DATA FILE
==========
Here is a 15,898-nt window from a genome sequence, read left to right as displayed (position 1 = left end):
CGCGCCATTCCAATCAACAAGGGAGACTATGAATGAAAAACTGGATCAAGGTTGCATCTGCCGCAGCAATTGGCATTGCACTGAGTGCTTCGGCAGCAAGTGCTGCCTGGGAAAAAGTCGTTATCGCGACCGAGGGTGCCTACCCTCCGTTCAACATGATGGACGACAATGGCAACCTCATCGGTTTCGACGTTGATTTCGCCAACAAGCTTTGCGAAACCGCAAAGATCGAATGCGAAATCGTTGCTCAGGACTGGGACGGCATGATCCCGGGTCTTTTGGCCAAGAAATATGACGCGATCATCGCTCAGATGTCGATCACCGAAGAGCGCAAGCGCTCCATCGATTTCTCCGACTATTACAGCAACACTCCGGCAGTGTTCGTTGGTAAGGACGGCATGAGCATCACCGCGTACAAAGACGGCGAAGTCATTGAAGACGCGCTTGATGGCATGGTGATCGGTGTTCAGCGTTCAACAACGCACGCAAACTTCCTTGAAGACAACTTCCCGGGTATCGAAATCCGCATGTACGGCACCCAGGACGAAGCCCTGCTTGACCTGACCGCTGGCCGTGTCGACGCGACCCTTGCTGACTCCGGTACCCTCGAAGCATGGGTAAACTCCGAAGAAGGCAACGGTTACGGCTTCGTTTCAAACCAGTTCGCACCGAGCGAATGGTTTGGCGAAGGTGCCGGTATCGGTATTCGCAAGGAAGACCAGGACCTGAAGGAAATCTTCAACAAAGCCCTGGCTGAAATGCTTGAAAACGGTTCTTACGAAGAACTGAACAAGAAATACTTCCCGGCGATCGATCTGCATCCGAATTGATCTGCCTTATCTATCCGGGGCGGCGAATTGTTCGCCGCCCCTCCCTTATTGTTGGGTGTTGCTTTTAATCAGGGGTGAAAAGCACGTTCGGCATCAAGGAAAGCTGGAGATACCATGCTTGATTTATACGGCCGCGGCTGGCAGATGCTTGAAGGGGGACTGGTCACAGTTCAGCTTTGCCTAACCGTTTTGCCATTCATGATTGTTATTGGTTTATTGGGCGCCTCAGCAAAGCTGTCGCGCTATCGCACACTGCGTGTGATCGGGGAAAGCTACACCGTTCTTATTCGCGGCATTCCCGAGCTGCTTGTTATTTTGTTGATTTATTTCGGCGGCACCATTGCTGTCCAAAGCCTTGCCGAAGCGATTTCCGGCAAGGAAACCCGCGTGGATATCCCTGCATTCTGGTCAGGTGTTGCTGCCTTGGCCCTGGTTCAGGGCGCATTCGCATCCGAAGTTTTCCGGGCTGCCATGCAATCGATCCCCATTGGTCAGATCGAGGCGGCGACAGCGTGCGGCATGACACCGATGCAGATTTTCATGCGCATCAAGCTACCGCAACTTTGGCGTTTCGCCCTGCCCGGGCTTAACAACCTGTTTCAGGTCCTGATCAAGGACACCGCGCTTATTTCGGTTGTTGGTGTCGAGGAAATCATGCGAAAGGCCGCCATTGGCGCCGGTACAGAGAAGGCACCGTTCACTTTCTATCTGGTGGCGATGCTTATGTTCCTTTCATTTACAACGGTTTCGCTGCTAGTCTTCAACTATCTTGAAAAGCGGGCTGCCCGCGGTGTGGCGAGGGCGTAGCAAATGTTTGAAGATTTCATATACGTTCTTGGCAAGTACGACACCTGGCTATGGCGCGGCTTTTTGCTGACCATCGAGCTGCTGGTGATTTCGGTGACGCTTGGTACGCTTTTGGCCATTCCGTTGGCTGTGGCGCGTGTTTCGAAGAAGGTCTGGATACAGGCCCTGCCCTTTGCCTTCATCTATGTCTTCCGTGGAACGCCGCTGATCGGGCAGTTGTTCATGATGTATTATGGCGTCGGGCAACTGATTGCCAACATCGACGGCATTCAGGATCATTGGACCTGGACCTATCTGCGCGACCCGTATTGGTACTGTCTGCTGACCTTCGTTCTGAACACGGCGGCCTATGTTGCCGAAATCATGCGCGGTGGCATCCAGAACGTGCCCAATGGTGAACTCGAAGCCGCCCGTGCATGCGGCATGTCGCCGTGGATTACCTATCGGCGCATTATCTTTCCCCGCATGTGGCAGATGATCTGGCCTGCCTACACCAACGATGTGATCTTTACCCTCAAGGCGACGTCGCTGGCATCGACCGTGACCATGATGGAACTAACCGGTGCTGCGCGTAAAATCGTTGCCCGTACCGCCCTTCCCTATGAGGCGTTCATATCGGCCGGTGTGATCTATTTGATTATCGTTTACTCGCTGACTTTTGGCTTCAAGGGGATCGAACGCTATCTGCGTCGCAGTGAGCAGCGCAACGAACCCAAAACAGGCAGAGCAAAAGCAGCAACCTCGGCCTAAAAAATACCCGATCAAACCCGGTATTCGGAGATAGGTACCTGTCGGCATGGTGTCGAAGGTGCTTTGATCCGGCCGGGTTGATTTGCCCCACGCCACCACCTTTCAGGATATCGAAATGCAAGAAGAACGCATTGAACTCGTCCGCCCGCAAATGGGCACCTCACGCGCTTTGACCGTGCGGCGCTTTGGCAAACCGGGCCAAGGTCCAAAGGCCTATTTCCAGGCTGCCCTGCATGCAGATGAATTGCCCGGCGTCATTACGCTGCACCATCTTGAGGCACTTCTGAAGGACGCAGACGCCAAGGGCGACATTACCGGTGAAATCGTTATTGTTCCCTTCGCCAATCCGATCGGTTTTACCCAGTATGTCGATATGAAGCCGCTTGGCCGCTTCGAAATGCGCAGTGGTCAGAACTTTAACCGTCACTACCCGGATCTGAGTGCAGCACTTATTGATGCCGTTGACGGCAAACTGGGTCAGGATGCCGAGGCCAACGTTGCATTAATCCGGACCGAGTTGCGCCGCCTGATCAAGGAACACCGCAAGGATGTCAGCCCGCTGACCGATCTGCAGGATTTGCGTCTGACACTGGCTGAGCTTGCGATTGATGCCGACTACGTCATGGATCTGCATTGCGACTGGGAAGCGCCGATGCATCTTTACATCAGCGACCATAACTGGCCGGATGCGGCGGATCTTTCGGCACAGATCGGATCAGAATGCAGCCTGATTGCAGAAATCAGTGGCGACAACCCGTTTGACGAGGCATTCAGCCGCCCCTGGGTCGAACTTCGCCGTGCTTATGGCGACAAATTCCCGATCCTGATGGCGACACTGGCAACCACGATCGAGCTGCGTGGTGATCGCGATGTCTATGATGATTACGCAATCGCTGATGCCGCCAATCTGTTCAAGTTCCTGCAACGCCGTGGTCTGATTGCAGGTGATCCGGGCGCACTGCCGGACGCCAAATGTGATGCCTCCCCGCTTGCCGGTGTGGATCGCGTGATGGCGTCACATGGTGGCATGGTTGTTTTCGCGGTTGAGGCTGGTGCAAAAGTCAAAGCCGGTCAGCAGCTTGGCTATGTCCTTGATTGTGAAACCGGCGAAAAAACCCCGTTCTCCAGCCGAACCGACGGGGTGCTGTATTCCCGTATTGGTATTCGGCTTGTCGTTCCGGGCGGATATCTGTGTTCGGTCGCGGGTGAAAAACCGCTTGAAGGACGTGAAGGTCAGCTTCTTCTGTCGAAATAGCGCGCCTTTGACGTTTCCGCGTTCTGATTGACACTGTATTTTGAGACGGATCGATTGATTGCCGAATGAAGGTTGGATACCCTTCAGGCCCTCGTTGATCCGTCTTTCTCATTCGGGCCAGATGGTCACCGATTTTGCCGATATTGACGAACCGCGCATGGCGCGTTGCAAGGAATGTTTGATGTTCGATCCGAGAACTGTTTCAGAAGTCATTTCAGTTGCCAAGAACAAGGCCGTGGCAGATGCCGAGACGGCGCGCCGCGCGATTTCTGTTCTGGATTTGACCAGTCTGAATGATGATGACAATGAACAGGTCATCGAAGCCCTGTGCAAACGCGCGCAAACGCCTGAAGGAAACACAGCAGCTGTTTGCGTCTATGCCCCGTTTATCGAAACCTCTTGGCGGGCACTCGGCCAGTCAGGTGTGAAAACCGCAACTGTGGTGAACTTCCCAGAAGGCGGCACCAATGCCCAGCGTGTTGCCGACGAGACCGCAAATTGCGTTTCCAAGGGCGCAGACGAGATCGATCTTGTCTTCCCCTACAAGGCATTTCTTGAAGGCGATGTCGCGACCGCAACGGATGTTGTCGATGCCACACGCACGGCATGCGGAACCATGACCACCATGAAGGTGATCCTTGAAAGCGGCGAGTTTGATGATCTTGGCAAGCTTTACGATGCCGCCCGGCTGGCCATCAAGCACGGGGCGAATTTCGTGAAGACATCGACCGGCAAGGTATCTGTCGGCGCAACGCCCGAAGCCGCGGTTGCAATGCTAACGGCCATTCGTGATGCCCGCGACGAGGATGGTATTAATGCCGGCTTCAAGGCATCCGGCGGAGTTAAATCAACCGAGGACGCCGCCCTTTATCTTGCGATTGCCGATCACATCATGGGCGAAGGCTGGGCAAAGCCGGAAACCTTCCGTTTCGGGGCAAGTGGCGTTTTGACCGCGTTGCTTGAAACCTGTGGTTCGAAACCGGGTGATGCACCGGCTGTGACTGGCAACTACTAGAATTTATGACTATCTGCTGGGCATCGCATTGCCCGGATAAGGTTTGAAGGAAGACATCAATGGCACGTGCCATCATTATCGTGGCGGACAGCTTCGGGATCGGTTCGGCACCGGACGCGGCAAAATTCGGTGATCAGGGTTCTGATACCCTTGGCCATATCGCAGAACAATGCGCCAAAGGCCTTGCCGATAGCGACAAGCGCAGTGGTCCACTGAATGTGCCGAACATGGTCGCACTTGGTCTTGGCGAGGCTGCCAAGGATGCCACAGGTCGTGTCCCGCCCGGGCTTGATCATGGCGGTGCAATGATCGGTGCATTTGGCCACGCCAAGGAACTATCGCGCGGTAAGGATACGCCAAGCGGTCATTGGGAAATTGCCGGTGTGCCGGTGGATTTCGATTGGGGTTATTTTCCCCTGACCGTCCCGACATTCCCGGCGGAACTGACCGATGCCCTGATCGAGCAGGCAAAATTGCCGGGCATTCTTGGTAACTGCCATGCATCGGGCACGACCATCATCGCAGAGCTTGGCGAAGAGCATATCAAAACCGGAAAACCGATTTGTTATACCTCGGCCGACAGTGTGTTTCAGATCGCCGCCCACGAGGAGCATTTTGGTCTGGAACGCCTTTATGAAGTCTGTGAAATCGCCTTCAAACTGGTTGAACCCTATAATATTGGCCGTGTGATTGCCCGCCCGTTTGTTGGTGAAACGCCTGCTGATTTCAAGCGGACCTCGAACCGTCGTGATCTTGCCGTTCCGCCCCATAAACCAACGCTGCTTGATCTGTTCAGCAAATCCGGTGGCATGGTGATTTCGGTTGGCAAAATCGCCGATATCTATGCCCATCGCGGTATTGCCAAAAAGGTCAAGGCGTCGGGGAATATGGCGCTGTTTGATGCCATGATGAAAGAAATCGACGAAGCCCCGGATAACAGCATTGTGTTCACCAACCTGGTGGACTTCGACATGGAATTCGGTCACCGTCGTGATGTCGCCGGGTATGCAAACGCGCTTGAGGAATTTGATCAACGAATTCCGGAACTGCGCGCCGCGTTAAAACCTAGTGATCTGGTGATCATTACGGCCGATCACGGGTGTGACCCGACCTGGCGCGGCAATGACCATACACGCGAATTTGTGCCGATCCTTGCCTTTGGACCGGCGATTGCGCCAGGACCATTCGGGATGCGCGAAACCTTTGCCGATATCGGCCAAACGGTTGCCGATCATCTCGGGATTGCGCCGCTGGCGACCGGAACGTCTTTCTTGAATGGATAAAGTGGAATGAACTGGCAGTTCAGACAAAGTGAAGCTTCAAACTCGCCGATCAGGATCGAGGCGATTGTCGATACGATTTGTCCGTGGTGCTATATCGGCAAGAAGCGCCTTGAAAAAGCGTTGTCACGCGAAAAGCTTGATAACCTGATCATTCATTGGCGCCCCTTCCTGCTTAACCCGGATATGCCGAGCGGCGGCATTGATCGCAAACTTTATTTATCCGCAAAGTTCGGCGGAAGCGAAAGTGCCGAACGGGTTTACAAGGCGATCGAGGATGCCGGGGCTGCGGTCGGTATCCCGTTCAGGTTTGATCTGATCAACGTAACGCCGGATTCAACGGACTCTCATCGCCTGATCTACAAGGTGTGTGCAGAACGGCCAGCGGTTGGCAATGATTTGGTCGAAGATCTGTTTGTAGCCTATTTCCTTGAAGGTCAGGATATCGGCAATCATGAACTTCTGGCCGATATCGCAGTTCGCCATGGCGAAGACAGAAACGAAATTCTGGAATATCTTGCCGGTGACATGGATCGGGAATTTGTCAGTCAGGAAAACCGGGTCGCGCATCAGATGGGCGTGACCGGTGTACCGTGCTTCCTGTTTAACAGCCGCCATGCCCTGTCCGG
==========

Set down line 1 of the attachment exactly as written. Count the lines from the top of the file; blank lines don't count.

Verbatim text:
Here is a 15,898-nt window from a genome sequence, read left to right as displayed (position 1 = left end):